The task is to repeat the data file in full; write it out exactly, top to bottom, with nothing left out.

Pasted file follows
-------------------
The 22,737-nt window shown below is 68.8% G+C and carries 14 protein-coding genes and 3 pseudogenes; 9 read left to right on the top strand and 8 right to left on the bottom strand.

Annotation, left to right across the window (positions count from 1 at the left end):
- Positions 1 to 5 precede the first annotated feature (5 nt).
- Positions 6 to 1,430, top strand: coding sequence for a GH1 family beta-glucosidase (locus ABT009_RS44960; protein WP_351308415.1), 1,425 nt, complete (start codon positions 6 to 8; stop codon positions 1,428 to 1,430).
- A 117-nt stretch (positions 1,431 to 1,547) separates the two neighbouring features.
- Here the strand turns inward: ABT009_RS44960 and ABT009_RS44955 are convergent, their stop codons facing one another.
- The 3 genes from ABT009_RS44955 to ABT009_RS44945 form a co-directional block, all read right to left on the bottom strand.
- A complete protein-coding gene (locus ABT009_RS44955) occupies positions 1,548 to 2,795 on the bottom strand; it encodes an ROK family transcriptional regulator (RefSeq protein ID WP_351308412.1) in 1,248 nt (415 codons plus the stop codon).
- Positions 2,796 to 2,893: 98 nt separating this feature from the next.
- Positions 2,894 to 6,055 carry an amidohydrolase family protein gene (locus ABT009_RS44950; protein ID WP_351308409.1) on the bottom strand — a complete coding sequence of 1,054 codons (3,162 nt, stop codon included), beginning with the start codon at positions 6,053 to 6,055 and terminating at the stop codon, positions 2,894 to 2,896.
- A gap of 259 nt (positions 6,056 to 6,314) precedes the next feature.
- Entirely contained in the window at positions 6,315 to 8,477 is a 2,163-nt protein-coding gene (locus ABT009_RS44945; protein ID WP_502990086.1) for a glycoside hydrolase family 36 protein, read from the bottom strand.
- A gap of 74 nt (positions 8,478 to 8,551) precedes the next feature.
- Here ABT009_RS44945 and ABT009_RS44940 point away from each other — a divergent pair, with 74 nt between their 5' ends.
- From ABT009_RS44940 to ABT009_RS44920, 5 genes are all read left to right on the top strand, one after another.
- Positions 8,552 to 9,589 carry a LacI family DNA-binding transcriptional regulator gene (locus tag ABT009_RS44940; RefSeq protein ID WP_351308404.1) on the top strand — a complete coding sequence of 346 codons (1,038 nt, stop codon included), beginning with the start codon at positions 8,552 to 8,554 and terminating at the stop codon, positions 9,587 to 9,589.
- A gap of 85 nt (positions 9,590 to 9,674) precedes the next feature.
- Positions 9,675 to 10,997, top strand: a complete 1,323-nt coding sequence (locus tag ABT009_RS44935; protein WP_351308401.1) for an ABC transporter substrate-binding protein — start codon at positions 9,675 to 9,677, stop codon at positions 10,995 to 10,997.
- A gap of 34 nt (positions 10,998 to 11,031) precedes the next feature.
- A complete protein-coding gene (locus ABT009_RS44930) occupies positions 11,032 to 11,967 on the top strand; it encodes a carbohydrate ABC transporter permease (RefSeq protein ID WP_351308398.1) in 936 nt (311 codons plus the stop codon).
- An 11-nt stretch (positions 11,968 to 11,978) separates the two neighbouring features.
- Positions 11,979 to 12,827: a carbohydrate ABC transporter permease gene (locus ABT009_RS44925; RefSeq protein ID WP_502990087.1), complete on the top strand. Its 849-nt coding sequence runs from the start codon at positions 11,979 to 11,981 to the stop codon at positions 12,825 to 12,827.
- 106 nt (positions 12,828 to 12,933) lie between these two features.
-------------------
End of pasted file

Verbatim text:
The 22,737-nt window shown below is 68.8% G+C and carries 14 protein-coding genes and 3 pseudogenes; 9 read left to right on the top strand and 8 right to left on the bottom strand.

Annotation, left to right across the window (positions count from 1 at the left end):
- Positions 1 to 5 precede the first annotated feature (5 nt).
- Positions 6 to 1,430, top strand: coding sequence for a GH1 family beta-glucosidase (locus ABT009_RS44960; protein WP_351308415.1), 1,425 nt, complete (start codon positions 6 to 8; stop codon positions 1,428 to 1,430).
- A 117-nt stretch (positions 1,431 to 1,547) separates the two neighbouring features.
- Here the strand turns inward: ABT009_RS44960 and ABT009_RS44955 are convergent, their stop codons facing one another.
- The 3 genes from ABT009_RS44955 to ABT009_RS44945 form a co-directional block, all read right to left on the bottom strand.
- A complete protein-coding gene (locus ABT009_RS44955) occupies positions 1,548 to 2,795 on the bottom strand; it encodes an ROK family transcriptional regulator (RefSeq protein ID WP_351308412.1) in 1,248 nt (415 codons plus the stop codon).
- Positions 2,796 to 2,893: 98 nt separating this feature from the next.
- Positions 2,894 to 6,055 carry an amidohydrolase family protein gene (locus ABT009_RS44950; protein ID WP_351308409.1) on the bottom strand — a complete coding sequence of 1,054 codons (3,162 nt, stop codon included), beginning with the start codon at positions 6,053 to 6,055 and terminating at the stop codon, positions 2,894 to 2,896.
- A gap of 259 nt (positions 6,056 to 6,314) precedes the next feature.
- Entirely contained in the window at positions 6,315 to 8,477 is a 2,163-nt protein-coding gene (locus ABT009_RS44945; protein ID WP_502990086.1) for a glycoside hydrolase family 36 protein, read from the bottom strand.
- A gap of 74 nt (positions 8,478 to 8,551) precedes the next feature.
- Here ABT009_RS44945 and ABT009_RS44940 point away from each other — a divergent pair, with 74 nt between their 5' ends.
- From ABT009_RS44940 to ABT009_RS44920, 5 genes are all read left to right on the top strand, one after another.
- Positions 8,552 to 9,589 carry a LacI family DNA-binding transcriptional regulator gene (locus tag ABT009_RS44940; RefSeq protein ID WP_351308404.1) on the top strand — a complete coding sequence of 346 codons (1,038 nt, stop codon included), beginning with the start codon at positions 8,552 to 8,554 and terminating at the stop codon, positions 9,587 to 9,589.
- A gap of 85 nt (positions 9,590 to 9,674) precedes the next feature.
- Positions 9,675 to 10,997, top strand: a complete 1,323-nt coding sequence (locus tag ABT009_RS44935; protein WP_351308401.1) for an ABC transporter substrate-binding protein — start codon at positions 9,675 to 9,677, stop codon at positions 10,995 to 10,997.
- A gap of 34 nt (positions 10,998 to 11,031) precedes the next feature.
- A complete protein-coding gene (locus ABT009_RS44930) occupies positions 11,032 to 11,967 on the top strand; it encodes a carbohydrate ABC transporter permease (RefSeq protein ID WP_351308398.1) in 936 nt (311 codons plus the stop codon).
- An 11-nt stretch (positions 11,968 to 11,978) separates the two neighbouring features.
- Positions 11,979 to 12,827: a carbohydrate ABC transporter permease gene (locus ABT009_RS44925; RefSeq protein ID WP_502990087.1), complete on the top strand. Its 849-nt coding sequence runs from the start codon at positions 11,979 to 11,981 to the stop codon at positions 12,825 to 12,827.
- 106 nt (positions 12,828 to 12,933) lie between these two features.